Monthly insolvencies more than double year-on-year

Following the publication today of the latest monthly insolvency statistics for January 2022 by The Insolvency Service, Claire Burden, Partner in the Advisory Consulting team at Tilney Smith & Williamson in Bristol, the wealth management and professional services group, shares her thoughts with Business Leader.

The monthly insolvency statistics published by The Insolvency Service for the month of January 2022 show that number of registered company insolvencies (1,560) in England and Wales was more than double the number registered in the same month in the previous year (758 in January 2021) and similar to the number registered two years previously (1,508 in January 2020).

These rises were particularly influenced by the higher number of creditors’ voluntary liquidations (CVLs), which were more than double the number in January 2021 and 34 per cent higher than in January 2020. The Insolvency Service added in its latest update: “Numbers for other types of company insolvencies, such as compulsory liquidations, remained lower than before the pandemic, although there were more than twice as many compulsory liquidations as in January 2021.

As the Western world moves out of the pandemic, we are starting to see several macro-economic factors causing distress in businesses in the UK – primarily driven by global inflationary trends (which is resulting in increasing cost of living, bringing wage pressure) and also continued supply chain disruptions and raw material and commodity shortages. Sectors that are most vulnerable to all of these at the same time – such as construction, manufacturing and technology will be the most impacted. It may not be easy for SMEs to be able to pass cost increases onto the consumer, leading to short-term liquidity pressures and longer term distress.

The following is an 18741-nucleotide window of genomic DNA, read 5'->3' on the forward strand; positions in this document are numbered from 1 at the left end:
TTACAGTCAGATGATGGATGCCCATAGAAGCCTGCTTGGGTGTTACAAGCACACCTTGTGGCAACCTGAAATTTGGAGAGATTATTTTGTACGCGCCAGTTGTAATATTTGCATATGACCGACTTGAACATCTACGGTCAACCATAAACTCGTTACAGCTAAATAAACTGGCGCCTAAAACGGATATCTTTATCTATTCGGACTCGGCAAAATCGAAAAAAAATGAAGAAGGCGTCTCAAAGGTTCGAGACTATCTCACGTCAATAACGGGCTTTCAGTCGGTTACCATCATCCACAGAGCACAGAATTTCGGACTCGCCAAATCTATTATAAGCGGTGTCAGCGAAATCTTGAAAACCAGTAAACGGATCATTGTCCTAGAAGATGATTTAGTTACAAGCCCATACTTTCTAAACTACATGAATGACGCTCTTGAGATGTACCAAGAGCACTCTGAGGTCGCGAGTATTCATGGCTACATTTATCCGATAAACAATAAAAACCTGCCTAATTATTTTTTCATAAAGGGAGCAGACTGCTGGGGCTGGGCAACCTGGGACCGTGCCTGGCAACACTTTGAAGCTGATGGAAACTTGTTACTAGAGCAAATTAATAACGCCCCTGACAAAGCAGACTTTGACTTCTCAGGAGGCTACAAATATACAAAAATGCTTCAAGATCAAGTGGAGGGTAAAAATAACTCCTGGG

Businesses that thrived under the pandemic are now at risk – for example online low-cost retail businesses are now being put under considerable pressure as they struggle to pass price increases onto customers for fear of high volume demand falling away.

We see clients in cyclical sectors such as agriculture suffering from liquidity pressures due to wage inflation, skills shortages, increases in cost of raw materials (due to supply disruptions and lower exports from producers) and, to some extent, the cost of transitioning to sustainable farming – which is impacting near-term cash availability. While this may not lead to insolvencies, businesses should evaluate various forms of accessible finance to manage these short-term risks. While optimising working capital cycles is a great way to release cash, other solutions could include borrowing against assets, raising project finance or seeking long-term debt (in scenarios where balance sheets have healthy asset positions).

Interest rate increases have not yet influenced insolvency levels, but considering the level of debt currently held, we expect this to cause additional pressure in the future, particularly in low margin and smaller businesses.

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